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Aaron Schaffer Found Not Guilty Of Murder
Updated March 16, 2015 5:49 AM | Filed under: Crime
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(BLOOMFIELD) - Aaron L. Schaffer of Linton, was found not guilty of murder and not guilty of voluntary manslaughter in the shooting death of Michael Shan Bowers last April.

He was found guilty of carrying a firearm without a concealed carry permit, a class A misdemeanor.

The Greene County Daily News reports that tension was high in the crowded courtroom on Friday evening when the verdicts were announced.

At least five Indiana State Police Troopers were positioned in the courtroom along with at least six deputies from the Greene County Sheriff's Department in addition to courthouse security personnel in the building.

Clearly shaken and stunned by the decisions, the victim's family and friends exited the courtroom abruptly as soon as the first two verdicts were read by Greene Circuit Court Judge Erik C. Allen.

Defense Attorney Katharine Liell requested an immediate sentencing on the misdemeanor charge and Greene County Prosecutor Jarrod Holtsclaw agreed. 33-year-old Schaffer was sentenced to one year in jail and since he has been incarcerated without bond since his arrest at the time of the shooting, he has more than served his time. His sentencing included a $1 fine and court costs.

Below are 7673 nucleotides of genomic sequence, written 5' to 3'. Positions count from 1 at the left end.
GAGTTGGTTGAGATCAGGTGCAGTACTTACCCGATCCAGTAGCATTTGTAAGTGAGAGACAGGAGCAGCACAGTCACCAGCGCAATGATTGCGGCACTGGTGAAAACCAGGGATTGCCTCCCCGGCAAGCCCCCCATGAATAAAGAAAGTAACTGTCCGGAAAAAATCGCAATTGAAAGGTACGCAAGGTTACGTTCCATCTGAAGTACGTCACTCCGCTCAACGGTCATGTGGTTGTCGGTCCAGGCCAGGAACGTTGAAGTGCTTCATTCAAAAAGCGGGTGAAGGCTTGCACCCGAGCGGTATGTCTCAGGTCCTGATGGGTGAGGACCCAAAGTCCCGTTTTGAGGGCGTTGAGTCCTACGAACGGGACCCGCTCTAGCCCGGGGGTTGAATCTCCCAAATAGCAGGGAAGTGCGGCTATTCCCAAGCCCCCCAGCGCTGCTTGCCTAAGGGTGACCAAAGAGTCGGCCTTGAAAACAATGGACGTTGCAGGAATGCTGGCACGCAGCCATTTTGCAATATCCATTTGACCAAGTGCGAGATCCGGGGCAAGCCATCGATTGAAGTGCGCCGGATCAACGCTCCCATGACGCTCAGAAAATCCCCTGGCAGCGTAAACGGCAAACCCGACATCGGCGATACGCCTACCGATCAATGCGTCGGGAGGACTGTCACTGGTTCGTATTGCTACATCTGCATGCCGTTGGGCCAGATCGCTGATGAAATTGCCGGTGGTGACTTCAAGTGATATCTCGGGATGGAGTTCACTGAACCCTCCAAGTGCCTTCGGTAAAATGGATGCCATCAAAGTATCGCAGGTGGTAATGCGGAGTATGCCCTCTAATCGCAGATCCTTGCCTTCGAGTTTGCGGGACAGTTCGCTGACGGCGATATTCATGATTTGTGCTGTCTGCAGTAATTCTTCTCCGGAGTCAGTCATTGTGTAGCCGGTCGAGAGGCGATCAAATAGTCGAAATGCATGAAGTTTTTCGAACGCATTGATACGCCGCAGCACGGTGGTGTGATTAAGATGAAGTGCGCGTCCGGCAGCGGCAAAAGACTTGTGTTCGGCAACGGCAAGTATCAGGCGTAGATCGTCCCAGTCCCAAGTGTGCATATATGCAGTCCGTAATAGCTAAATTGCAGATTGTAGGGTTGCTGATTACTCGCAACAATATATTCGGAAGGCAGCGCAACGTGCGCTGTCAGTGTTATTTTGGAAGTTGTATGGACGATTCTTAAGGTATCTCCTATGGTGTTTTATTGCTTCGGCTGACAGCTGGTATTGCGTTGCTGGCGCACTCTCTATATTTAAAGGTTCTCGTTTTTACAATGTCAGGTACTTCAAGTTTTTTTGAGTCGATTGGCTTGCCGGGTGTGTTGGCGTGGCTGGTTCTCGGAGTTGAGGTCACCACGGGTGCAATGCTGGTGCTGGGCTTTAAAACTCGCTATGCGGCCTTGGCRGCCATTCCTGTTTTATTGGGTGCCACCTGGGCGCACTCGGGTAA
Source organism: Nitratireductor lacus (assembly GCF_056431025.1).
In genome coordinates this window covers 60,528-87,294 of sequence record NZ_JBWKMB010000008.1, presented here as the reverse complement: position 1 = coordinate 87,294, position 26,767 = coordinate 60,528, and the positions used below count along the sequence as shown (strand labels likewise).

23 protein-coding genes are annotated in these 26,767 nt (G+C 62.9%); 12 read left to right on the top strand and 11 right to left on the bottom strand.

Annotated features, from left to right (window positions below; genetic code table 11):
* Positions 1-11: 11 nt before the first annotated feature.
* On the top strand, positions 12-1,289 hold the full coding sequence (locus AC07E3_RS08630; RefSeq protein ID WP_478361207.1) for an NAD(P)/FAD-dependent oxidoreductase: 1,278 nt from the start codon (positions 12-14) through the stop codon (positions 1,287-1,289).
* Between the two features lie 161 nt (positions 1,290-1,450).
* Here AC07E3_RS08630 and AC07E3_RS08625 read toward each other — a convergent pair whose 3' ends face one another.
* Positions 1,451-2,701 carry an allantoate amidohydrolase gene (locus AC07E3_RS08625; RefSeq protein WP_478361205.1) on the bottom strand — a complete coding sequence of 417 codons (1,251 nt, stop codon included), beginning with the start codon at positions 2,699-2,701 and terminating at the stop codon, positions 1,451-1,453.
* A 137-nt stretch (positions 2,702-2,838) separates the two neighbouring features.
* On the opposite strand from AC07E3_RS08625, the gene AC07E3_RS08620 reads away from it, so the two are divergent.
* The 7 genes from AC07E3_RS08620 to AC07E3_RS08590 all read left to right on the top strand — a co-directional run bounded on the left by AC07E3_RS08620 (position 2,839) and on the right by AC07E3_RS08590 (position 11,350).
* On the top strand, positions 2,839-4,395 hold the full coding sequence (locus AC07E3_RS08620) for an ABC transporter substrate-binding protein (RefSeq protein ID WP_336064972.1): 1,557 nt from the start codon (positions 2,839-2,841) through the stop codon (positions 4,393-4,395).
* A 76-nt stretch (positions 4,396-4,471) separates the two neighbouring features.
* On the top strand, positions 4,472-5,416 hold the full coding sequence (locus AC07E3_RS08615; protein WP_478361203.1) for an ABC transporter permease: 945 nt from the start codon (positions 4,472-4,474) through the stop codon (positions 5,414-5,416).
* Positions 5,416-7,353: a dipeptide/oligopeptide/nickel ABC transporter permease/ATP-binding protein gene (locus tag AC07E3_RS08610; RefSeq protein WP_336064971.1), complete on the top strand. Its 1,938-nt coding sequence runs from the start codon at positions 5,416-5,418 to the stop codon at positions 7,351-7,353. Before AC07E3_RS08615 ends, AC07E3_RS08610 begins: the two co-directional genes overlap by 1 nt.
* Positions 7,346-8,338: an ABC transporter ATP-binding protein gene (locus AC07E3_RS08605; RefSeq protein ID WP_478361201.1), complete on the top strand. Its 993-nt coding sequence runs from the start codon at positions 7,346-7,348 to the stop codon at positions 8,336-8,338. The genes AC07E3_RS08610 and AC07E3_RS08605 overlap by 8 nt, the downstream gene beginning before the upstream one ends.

Following the sentencing, Schaffer was to return to the Greene County Jail to be processed out to be reunited with his family and supporters.

When Schaffer was interviewed by detectives the night of the shooting, he admitted he did not have a license to carry a gun and he admitted he shot and killed Bowers, his brother-in-law, but says he shot Bowers in self-defense.

Police say Schaffer went to Bower's Linton home and was told to leave. 48-year-old Bower, who was unarmed, was shot five times with a .357 Taurus revolver, resulting in seven wounds including two to the back of the head.

The trial began early Monday morning with jury selection. Witness testimony began on Tuesday morning and continued through Thursday. When court reconvened on Friday morning, closing arguments were presented, they were given instructions by the judge and began deliberations around noon. They reached their verdict around 6:30 p.m. Friday.

Schaffer admitted to shooting and killing Bower, but the jury had to decide if Schaffer acted in self-defense.

Prosecutor Jarrod Holtsclaw told jurors that Schaffer arrived at Bowers' home unannounced, brought a gun and refused to leave after being asked to several times.

He added that Bowers did not have a weapon and Schaffer continued to shoot after Bowers was down. Holtsclaw argued that Schaffer used more force than was necessary to eliminate any threat.

But Defense attorney Katharine Liell told the jury said Schaffer knew Shan Bowers had killed another man out of jealousy, had beaten his wife, did drugs and drank alcohol, and had become increasingly unstable in the weeks prior to the shooting.

She claims Schaffer had a split second to make a decision and it was reasonable to think Bowers would kill him because he'd killed a man before.

The defense claimed Schaffer had an invitation from Stacy to go to the Bowers home because she had asked for help and wanted someone to go with her to smooth things over with her husband.

Schaffer left Stacy at the station to minimize risk --he left her there as a precaution. She told the jury Schaffer tried to be a peacemaker and was a man of reason that night. She testified that Bowers put Schaffer in a darned if you do and darned if you don't position and Schaffer protected himself.



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